Health Benefits of Turmeric and Curcumin
Far beyond the ability of these compounds to make our foods more attractive to the eye, studies suggest that the health benefits of turmeric and curcumin also make them attractive additions to your diet plan.
Although you have probably noticed the bright, yellow hue in foods ranging from Indian curries to American mustard, you may not know that the characteristic color of these foods is conferred by a spice called Turmeric, whose active ingredient is the compound Curcumin. Expand your culinary horizons and learn about the health benefits and risks of turmeric and curcumin.
Health Benefits of Turmeric
This pungent spice, derived from a plant related to ginger, has long been used in Ayurvedic and Chinese medicine to treat a variety of ailments. Modern studies are in consensus that turmeric shows promising health benefits to the body, and may help fight infections, inflammation, and digestive problems. A comprehensive summary of 700 turmeric studies that was published in 2007 in Alternative & Complementary Therapies found that turmeric appeared to outperform numerous medications in preventing or alleviating chronic diseases like Alzheimer’s, arthritis, and even cancer. The study revealed that turmeric contains more than two dozen anti-inflammatory compounds, including six different inhibitors that block the enzyme that promotes pain, swelling and inflammation.
Health Benefits of Curcumin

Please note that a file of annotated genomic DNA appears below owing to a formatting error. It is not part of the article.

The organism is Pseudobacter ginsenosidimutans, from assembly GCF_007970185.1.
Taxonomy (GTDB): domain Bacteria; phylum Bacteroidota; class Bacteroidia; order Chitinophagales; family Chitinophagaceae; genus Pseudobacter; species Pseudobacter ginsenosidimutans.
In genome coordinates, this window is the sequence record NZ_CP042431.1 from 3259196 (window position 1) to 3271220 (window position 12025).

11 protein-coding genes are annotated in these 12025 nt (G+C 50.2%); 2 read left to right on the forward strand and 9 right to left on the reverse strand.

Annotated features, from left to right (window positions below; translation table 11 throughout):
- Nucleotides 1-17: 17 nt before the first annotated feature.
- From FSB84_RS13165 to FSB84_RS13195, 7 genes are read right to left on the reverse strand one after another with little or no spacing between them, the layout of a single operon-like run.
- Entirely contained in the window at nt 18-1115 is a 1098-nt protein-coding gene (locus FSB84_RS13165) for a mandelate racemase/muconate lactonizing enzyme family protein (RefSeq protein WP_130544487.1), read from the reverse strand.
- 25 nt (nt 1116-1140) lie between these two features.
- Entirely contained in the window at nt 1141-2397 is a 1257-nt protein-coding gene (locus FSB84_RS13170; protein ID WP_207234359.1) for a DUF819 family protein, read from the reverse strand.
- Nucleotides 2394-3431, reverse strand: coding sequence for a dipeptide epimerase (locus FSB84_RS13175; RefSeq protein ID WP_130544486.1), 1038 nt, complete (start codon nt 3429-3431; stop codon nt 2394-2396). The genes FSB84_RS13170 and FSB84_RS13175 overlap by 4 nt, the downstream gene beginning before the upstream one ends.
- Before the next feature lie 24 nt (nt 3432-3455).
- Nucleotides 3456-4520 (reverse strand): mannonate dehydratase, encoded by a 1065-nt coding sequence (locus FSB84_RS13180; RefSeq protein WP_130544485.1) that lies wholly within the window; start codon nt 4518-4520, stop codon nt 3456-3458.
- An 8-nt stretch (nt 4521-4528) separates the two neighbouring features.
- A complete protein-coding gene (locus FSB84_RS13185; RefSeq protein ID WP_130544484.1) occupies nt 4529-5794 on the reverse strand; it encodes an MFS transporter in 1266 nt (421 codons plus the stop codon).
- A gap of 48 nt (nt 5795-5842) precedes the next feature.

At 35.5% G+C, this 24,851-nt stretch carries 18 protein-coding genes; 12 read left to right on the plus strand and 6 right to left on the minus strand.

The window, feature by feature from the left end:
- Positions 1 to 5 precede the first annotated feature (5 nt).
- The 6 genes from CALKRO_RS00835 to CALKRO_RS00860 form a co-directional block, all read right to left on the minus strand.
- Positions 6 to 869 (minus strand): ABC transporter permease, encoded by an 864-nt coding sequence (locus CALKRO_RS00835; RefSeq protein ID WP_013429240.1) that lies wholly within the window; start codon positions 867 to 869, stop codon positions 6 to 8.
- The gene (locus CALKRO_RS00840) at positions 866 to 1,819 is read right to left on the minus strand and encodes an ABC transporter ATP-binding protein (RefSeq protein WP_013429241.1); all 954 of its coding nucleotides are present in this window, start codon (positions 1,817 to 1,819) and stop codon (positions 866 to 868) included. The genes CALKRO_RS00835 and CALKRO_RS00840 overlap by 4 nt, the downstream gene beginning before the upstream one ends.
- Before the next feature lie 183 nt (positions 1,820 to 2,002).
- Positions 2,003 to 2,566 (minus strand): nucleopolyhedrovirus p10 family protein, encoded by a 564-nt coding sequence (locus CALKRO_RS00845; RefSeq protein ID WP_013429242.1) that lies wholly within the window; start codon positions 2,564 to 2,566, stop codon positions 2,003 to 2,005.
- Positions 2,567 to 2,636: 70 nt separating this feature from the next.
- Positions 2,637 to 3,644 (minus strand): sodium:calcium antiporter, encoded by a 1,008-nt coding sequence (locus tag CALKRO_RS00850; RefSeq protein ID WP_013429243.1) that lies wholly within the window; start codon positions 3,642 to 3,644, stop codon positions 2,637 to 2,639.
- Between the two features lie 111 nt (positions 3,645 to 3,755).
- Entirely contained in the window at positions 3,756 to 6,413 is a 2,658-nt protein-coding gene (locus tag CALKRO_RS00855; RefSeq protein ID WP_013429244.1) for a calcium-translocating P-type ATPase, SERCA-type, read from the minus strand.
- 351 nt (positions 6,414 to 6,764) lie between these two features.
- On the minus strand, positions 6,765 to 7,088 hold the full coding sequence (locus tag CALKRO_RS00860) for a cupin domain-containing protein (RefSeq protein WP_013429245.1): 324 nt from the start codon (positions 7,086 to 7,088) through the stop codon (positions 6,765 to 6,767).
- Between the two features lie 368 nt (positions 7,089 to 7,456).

What makes turmeric so potent? The benefits of Curcumin—its bioactive ingredient—are myriad even by itself. Curcumin serves as a powerful antioxidant, fighting free radicals in the body that damage cell membranes or even tamper with the DNA, according to the University of Maryland Medical Center. Curcumin can also lower the levels of enzymes in the body that cause inflammation and prevent platelets from clumping and forming dangerous blood clots. A paper published in The International Journal of Biochemistry & Cell Biology supports the therapeutic effects of curcumin as a promising anti-inflammatory agent to combat against neurodegenerative, cardiovascular, pulmonary, metabolic, autoimmune and neoplastic diseases.
Uses and Risks of Turmeric and Curcumin
Turmeric and curcumin found in food are considered safe in moderate quantities. The best way to receive the benefits of turmeric through food is to prepare and consume dishes featuring turmeric, such as curries, soups, stews, or even turmeric tea, which can be prepared by boiling water and adding a small spoonful of turmeric.
Despite the benefits of curcumin, if it is consumed as a supplement, precautions should be taken to avoid interactions with other herbs and spices, supplements or medications. According to the University of Maryland Medical Center, a large volume of these compounds can cause stomach upset or, in extreme cases, ulcers. The UMMC recommends that adults can take curcumin in its powder form in 400 to 600 mg doses, 3 times per day. In addition, curcumin supplements are not recommended for women who are pregnant or breastfeeding. Turmeric can also act as a blood thinner, so the UMMC advises against taking turmeric in the two weeks leading up to a planned surgery. If you have gastrointestinal disorders such as gallstones, you should consult with your physician before taking turmeric supplements.
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